Dunsborough Park is a stunning country estate situated in Ripley, Surrey, just thirty minutes outside of London. My first impression was of an enchanted magical garden that unravels its wonders as you stroll around each corner.
There is a sense of the theatrical as you stumble across the stone characters and ornaments which flit in and out of view amongst the flowers. Have I finally found my fairy-tale secret garden?
So, before I get carried away let me tell you some history.
The garden was reopened to the public in 1997 after being restored by private owners Baron Dolf and Baroness Caroline Sweerts de Landas Wyborgh.
Whilst renovating Dunsborough Park the couple discovered their English country home, dating back to 1580, held its secrets.
It is said they discovered one hundred and twenty three Champagne bottles submerged at the bottom of the swimming pool! This definitely is a teasing hint of the riotous parties that would have taken place over history.
One irrepressible owner was Charles Hughesdon, described in his Daily Telegraph obituary on his death, at the age of 104, in April 2014, as ‘a daredevil aviator, champion ball- room dancer, insurance broker and airline executive who married the film star Florence Desmond, and boasted of affairs with Shirley Bassey and Margot Fonteyn’.
There were also visits by the likes of Ava Gardner and Elizabeth Taylor, who is thought to have spent one of her wedding nights there.
Opened To The Public
Dunsborough Park shares its beautiful gardens with the public at select times of the year. There are various open days, charity events, as well as holding weddings and concerts.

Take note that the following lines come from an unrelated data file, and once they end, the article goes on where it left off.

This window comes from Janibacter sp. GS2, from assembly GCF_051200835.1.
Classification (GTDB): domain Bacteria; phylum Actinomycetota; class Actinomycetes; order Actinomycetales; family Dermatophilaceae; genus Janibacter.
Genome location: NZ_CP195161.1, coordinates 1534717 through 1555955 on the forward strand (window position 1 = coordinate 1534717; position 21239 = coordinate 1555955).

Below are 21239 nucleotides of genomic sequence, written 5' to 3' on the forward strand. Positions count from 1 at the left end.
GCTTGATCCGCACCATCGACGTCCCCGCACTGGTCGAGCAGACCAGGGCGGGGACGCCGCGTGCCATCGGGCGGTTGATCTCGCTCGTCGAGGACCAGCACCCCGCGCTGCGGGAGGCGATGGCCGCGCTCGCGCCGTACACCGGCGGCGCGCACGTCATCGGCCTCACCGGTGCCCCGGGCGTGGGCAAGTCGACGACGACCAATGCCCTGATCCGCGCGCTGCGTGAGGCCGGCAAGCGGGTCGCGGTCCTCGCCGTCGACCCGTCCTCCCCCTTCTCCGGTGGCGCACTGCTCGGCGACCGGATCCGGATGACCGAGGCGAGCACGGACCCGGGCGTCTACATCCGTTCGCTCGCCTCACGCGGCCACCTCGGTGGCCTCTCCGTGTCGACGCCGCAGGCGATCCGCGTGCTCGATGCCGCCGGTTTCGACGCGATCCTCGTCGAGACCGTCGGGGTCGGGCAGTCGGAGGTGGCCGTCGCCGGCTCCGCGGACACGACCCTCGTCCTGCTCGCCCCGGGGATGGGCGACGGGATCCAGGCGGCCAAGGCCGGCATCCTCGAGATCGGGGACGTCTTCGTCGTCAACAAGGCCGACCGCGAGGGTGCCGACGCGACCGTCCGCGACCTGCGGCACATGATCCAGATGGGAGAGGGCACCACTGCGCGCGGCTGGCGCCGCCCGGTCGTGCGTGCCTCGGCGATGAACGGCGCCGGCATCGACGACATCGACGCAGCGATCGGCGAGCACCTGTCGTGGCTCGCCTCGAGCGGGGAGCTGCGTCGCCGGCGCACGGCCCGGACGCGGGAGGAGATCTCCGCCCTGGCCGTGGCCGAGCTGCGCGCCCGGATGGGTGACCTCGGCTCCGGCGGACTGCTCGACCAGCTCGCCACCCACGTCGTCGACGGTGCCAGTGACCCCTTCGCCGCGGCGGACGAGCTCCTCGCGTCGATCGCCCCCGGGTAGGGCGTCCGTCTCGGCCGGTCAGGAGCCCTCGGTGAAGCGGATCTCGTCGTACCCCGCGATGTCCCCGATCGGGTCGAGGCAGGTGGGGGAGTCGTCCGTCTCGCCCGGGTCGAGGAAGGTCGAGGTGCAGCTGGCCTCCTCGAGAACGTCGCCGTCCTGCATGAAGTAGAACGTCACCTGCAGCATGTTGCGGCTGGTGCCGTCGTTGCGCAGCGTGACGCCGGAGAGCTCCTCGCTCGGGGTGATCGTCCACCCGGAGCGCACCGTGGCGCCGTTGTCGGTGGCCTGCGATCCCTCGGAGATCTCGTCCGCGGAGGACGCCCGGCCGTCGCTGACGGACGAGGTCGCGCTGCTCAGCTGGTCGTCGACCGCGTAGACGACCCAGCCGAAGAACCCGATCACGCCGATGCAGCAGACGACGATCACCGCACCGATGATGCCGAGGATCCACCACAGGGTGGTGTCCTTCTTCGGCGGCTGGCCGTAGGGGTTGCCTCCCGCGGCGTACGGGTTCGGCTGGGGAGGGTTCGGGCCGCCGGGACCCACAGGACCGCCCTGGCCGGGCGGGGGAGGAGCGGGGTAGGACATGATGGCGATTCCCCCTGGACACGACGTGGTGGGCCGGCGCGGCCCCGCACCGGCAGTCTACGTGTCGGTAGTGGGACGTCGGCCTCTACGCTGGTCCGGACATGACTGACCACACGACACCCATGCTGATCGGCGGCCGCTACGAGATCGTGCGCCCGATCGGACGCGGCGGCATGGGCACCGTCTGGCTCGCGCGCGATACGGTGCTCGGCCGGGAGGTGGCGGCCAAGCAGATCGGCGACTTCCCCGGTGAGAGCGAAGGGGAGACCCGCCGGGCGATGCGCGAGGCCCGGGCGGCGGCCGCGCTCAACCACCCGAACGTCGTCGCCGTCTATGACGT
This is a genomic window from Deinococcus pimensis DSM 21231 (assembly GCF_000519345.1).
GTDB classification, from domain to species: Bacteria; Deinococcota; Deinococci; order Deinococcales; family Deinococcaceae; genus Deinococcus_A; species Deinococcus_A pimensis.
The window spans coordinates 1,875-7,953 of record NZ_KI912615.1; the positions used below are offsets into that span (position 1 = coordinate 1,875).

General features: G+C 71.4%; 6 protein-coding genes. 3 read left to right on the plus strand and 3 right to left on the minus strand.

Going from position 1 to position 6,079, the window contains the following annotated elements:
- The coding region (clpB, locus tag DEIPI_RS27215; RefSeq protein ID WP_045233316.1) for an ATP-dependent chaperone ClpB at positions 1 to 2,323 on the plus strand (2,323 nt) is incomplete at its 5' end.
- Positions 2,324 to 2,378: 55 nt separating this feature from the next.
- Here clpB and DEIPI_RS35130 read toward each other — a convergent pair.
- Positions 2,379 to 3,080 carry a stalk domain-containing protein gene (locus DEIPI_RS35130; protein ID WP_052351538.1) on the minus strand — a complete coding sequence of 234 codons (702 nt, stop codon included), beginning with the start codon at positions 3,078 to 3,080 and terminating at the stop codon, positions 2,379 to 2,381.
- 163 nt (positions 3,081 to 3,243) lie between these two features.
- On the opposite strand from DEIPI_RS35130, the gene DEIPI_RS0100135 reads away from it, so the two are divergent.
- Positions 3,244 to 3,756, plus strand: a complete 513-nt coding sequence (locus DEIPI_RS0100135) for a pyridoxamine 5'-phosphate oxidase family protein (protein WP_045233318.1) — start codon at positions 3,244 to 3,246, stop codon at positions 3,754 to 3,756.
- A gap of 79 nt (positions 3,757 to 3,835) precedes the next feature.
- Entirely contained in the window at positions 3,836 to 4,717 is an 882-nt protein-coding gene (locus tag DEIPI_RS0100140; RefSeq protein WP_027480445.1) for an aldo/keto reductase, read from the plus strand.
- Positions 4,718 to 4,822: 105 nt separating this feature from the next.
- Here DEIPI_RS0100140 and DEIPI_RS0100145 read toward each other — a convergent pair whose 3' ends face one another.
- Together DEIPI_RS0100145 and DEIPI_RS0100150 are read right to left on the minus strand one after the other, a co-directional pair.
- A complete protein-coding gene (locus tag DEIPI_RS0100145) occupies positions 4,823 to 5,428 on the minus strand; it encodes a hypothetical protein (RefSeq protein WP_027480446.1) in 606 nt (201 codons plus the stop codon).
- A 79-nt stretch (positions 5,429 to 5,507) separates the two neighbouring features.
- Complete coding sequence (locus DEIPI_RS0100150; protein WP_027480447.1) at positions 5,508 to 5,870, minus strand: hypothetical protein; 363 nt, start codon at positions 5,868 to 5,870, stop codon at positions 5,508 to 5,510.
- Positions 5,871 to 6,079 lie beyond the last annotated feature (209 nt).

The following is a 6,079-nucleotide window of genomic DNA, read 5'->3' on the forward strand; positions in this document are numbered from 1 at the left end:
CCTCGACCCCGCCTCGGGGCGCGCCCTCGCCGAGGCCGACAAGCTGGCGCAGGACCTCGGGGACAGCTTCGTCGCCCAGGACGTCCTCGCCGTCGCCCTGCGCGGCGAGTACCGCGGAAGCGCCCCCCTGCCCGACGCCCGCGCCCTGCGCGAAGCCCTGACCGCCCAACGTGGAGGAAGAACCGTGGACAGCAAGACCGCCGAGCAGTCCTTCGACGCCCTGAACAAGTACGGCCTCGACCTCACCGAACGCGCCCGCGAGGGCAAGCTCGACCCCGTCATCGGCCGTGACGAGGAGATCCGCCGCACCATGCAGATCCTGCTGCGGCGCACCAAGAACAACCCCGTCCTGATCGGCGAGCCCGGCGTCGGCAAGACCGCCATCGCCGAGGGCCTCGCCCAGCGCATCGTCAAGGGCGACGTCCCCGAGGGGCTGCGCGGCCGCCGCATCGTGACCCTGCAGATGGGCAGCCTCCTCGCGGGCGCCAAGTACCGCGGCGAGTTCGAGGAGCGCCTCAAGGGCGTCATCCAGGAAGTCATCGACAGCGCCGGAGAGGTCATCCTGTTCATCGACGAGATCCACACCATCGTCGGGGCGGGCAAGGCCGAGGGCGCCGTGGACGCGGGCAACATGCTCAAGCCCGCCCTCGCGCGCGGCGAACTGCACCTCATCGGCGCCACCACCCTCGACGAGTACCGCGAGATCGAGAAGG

Three main seasonal interests have been developed here; spring is the tulip festival, roses feature in June, and a dahlia display in September. But it is the tulips for which they are perhaps most famous.
Each year Danish born Caroline brings bulbs over from the Netherlands and has them planted at end of November.
Spring arrives and the 20,000 bulbs burst into life and produce spectacular colour in the wild meadow down by the folly bridge. Seeing these stunning tulips dance on the breeze is a truly breathtaking sight.
If you love photography the folly bridge makes a perfect backdrop to all this colour. Designed by Braxton Sinclair and built in 1939 the folly in May is smothered in sweet smelling purple wisteria reflecting prettily into the water below.
The 100-acre estate is brought to life through its garden architecture, abandoned Edwardian greenhouses and vistas.
The garden feels like it is divided into rooms via walls or yew hedges such as the rose walk, the water garden with its wisteria clad Folly Bridge and the vibrant tulip meadow.
The perfect symmetry of the Italian garden with its long lake is so pleasing to the eye. And of course I need to mention the magnificent 300 year old mulberry tree which still bears fruit.
Dunsborough Park really is a special place to wander and discover a perfect English garden full of wonder, beauty and romance (I am thinking Bridgerton).
I look forward to returning in June (with my picnic rug) to breathe the fragrance of the roses in bloom and welcome summer.